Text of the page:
Today’s AIOps and observability solutions are applying increasing levels of intelligence to IT Ops data with the goal of generating actionable insights. However, sophisticated AI and ML can sometimes be no match for ‘bad data.’ It’s the age-old problem of garbage in/garbage out. Data can’t simply be taken at face value because it can lead to bad decisions: allocating resources to a digital service that does not need it, chasing the wrong root causes, rolling back a version of software due to phantom problems. You can see the challenge. In a recent survey of IT practitioners by EMA Research, problems with data accuracy were the second leading challenge to AIOps initiatives for the surveyed organizations.

There’s a better way. It begins by cleaning data. IT operations data comes from a variety of sources, often from multiple vendors. Steps must be taken to make the data ready for analysis. Clean data is derived by curating data at the point of collection. Let’s take the example of network observability, which often has variability due to typical multi-vendor network environments. Clean data will be normalized for network vendor differences, then relationship metadata is determined and appended to the payload. Indeed, it’s more important to connect the data than merely collect it – so relationships are key. By cleaning the data it is ready for analysis leading to a reduction in backend processing as well as a reduction in false positives.

Going deeper into the network observability example, SDN networks produce a tsunami of data that is generally disconnected and difficult to comprehend. AIOps and observability solutions are built to handle massive volumes of data, but today’s software-defined environments require hyper-scale. To effectively analyze the volume and variety of data, relationship metadata is needed to connect the SDN overlay with the SDN underlay. Clean data must be curated to derive this relationship at the point of collection and attach the relationship metadata. This approach results in reduced alarm noise, lower operational costs and better detection of network performance anomalies.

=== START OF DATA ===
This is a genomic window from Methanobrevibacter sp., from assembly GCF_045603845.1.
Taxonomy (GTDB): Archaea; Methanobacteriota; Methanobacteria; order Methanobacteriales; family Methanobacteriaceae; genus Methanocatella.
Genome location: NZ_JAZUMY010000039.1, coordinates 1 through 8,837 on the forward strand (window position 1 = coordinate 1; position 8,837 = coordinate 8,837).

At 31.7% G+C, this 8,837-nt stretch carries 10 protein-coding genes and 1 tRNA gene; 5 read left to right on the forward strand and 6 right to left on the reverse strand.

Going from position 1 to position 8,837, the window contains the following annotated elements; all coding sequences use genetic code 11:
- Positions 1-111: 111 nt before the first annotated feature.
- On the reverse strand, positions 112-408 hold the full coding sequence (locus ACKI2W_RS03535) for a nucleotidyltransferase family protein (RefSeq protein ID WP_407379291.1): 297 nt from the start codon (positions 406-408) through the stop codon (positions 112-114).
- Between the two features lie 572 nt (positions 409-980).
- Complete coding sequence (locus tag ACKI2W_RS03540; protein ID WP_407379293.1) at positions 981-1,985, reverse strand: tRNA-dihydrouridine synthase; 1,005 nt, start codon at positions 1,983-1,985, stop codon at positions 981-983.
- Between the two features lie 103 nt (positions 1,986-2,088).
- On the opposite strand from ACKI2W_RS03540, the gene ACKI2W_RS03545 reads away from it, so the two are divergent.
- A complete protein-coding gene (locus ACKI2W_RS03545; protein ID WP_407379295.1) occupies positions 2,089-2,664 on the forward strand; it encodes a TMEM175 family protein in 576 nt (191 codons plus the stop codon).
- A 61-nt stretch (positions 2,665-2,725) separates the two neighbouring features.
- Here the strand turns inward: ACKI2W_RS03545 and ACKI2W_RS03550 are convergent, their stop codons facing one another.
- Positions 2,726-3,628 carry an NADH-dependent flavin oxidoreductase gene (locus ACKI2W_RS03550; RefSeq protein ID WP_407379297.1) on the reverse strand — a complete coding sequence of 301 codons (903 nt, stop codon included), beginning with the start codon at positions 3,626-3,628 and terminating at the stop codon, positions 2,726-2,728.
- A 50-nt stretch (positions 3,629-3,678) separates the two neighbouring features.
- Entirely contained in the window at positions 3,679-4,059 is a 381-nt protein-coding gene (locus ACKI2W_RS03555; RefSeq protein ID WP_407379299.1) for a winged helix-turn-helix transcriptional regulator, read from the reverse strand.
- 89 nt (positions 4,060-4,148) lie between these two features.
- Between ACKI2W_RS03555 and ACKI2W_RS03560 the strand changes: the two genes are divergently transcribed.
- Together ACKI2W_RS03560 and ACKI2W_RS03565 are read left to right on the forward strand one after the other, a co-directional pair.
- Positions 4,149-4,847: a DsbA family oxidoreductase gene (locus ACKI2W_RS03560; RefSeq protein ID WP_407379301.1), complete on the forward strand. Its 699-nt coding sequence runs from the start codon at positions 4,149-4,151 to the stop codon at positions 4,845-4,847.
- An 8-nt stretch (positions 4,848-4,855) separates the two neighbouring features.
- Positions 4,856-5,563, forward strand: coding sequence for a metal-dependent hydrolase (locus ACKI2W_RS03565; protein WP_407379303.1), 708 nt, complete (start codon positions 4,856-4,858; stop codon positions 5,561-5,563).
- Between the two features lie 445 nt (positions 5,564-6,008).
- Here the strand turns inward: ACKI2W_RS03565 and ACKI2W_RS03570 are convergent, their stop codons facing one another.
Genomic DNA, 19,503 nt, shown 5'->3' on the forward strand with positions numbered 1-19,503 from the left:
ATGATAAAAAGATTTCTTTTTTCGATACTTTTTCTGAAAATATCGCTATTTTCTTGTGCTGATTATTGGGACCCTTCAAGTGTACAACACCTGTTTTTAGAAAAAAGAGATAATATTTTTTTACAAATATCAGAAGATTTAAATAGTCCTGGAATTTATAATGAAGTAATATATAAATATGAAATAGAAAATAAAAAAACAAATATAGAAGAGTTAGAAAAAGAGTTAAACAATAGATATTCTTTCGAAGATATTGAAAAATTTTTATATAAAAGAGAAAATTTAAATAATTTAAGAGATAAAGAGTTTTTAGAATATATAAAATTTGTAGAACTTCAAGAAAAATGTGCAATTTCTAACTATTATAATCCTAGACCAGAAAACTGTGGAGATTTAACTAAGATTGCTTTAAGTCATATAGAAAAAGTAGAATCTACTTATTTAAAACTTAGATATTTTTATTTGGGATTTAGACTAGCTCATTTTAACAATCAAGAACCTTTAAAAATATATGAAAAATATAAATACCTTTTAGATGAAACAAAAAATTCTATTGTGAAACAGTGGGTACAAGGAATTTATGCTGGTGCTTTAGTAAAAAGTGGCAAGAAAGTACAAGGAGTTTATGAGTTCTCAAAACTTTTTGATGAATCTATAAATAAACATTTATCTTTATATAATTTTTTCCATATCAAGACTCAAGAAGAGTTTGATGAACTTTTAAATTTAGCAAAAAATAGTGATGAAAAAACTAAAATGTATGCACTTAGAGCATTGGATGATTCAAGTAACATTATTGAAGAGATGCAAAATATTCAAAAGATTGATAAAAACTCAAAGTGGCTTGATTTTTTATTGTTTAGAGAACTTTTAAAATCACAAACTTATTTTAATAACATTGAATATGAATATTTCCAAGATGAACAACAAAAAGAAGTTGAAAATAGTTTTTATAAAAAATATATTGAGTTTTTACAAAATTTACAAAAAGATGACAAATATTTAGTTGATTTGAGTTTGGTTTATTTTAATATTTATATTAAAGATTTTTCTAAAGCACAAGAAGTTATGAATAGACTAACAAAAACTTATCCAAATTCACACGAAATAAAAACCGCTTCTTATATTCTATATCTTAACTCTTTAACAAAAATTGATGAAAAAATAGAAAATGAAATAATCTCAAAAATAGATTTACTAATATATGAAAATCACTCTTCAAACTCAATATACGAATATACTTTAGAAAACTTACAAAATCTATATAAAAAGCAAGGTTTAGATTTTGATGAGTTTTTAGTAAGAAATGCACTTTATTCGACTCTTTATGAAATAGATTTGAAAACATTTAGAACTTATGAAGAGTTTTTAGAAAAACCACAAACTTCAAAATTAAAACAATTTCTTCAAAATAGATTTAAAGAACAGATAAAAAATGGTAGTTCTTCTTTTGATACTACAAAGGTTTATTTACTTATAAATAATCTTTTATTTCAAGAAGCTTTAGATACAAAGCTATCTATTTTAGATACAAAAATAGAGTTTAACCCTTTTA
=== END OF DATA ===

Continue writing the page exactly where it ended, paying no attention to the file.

Starting with clean data is important, but it is not enough to drive truly actionable insights. Data also has to become smarter. Without smart data, even the most advanced networks still have outages due to a lack of meaningful, symptomatic data.

One way to make IT Ops data smarter is by applying domain expertise. Many domain agnostic AIOps approaches treat data at face value. A better approach is to apply understanding of the particular domain being observed to enrich that data for better insights. The best of both worlds comes from having a domain-agnostic solution that also applies domain-specific intelligence. 

Another way to make data smarter is to start with smart data – sometimes bad data can’t be taught new tricks! Today’s hyperscalers and cloud providers need new ways of observing and new data types. These new data types are smart at the start, allowing for tracking of the right metrics and statics to help NetOps and AIOps tools be more proactive in preventing major outages. Collaboration between network equipment providers, service providers and observability vendors can increase the availability of additional, meaningful data types that enable precise understanding and control of network experience.

Smart Data Enables Smart Observability

Observability has emerged as a key capability for organizations that are successfully adopting AIOps. EMA reports that observability (end-to-end visibility) is the most important capability in the AIOps implementation of organizations that are “extremely successful” with AIOps. Observability has shifted from the simple characteristic of an individual element (can you see it) to a broader view of seeing how everything is connected to form a digital service. Said simply, observability is about seeing the forest and not only the trees. 

A key characteristic of smart data is that it is connected. In turn, smart observability leverages smart data to tie together the end to end view of a given business service from the end user or IoT device to the backend services and everything in between – even across software-defined and hybrid cloud environments.  This enables organizations to move from simply collecting data, checking component status and keeping the lights on towards true observability that understands the connections in the data, the end-to-end digital service health and helps prioritize against business impact.

AIOps and Observability Virtual Summit

Broadcom Software, a leader in AIOps and Observability solutions is sponsoring a free AIOps and Observability Virtual Summit on Sept. 29.  Hear from industry experts such as Nick Lippis of ONUG and Andre Kindness of Forrester alongside leaders at organizations such as Broadridge, Telefonica O2 and Fujitsu as they take you on a journey from data to insights.